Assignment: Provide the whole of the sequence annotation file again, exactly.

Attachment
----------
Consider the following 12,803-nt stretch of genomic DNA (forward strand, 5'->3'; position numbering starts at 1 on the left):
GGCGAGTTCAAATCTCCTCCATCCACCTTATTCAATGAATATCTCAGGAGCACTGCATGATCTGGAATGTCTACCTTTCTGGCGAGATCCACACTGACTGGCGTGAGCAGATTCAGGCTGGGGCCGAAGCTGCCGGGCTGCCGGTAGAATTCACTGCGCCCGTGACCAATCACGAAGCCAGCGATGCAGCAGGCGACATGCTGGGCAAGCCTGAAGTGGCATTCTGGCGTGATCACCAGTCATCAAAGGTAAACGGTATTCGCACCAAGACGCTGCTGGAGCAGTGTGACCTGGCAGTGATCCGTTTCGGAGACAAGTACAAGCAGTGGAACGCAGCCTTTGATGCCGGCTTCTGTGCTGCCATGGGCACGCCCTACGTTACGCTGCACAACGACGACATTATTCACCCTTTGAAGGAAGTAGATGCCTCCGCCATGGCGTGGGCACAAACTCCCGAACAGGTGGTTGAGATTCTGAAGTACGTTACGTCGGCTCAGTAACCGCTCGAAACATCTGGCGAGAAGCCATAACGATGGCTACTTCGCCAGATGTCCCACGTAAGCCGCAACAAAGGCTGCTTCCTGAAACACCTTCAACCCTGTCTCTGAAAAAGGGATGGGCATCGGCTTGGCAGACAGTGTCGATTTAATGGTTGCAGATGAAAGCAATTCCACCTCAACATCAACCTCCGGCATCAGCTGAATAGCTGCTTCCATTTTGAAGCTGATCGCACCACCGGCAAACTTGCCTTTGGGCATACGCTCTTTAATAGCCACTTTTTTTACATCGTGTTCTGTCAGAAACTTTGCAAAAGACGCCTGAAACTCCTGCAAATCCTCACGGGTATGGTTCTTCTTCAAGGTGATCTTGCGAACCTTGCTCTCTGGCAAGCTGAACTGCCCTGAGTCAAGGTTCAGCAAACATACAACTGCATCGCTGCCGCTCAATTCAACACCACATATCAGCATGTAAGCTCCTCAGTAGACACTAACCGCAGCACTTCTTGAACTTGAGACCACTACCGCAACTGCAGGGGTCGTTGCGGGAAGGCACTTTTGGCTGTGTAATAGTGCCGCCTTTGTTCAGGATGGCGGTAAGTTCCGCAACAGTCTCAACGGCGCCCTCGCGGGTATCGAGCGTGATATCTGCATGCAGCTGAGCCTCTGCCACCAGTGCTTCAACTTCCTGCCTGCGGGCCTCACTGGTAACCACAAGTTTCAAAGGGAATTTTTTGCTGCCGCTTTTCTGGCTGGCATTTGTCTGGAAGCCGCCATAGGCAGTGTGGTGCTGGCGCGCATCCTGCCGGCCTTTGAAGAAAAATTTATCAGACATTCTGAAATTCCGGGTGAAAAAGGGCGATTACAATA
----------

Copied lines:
Consider the following 12,803-nt stretch of genomic DNA (forward strand, 5'->3'; position numbering starts at 1 on the left):
GGCGAGTTCAAATCTCCTCCATCCACCTTATTCAATGAATATCTCAGGAGCACTGCATGATCTGGAATGTCTACCTTTCTGGCGAGATCCACACTGACTGGCGTGAGCAGATTCAGGCTGGGGCCGAAGCTGCCGGGCTGCCGGTAGAATTCACTGCGCCCGTGACCAATCACGAAGCCAGCGATGCAGCAGGCGACATGCTGGGCAAGCCTGAAGTGGCATTCTGGCGTGATCACCAGTCATCAAAGGTAAACGGTATTCGCACCAAGACGCTGCTGGAGCAGTGTGACCTGGCAGTGATCCGTTTCGGAGACAAGTACAAGCAGTGGAACGCAGCCTTTGATGCCGGCTTCTGTGCTGCCATGGGCACGCCCTACGTTACGCTGCACAACGACGACATTATTCACCCTTTGAAGGAAGTAGATGCCTCCGCCATGGCGTGGGCACAAACTCCCGAACAGGTGGTTGAGATTCTGAAGTACGTTACGTCGGCTCAGTAACCGCTCGAAACATCTGGCGAGAAGCCATAACGATGGCTACTTCGCCAGATGTCCCACGTAAGCCGCAACAAAGGCTGCTTCCTGAAACACCTTCAACCCTGTCTCTGAAAAAGGGATGGGCATCGGCTTGGCAGACAGTGTCGATTTAATGGTTGCAGATGAAAGCAATTCCACCTCAACATCAACCTCCGGCATCAGCTGAATAGCTGCTTCCATTTTGAAGCTGATCGCACCACCGGCAAACTTGCCTTTGGGCATACGCTCTTTAATAGCCACTTTTTTTACATCGTGTTCTGTCAGAAACTTTGCAAAAGACGCCTGAAACTCCTGCAAATCCTCACGGGTATGGTTCTTCTTCAAGGTGATCTTGCGAACCTTGCTCTCTGGCAAGCTGAACTGCCCTGAGTCAAGGTTCAGCAAACATACAACTGCATCGCTGCCGCTCAATTCAACACCACATATCAGCATGTAAGCTCCTCAGTAGACACTAACCGCAGCACTTCTTGAACTTGAGACCACTACCGCAACTGCAGGGGTCGTTGCGGGAAGGCACTTTTGGCTGTGTAATAGTGCCGCCTTTGTTCAGGATGGCGGTAAGTTCCGCAACAGTCTCAACGGCGCCCTCGCGGGTATCGAGCGTGATATCTGCATGCAGCTGAGCCTCTGCCACCAGTGCTTCAACTTCCTGCCTGCGGGCCTCACTGGTAACCACAAGTTTCAAAGGGAATTTTTTGCTGCCGCTTTTCTGGCTGGCATTTGTCTGGAAGCCGCCATAGGCAGTGTGGTGCTGGCGCGCATCCTGCCGGCCTTTGAAGAAAAATTTATCAGACATTCTGAAATTCCGGGTGAAAAAGGGCGATTACAATA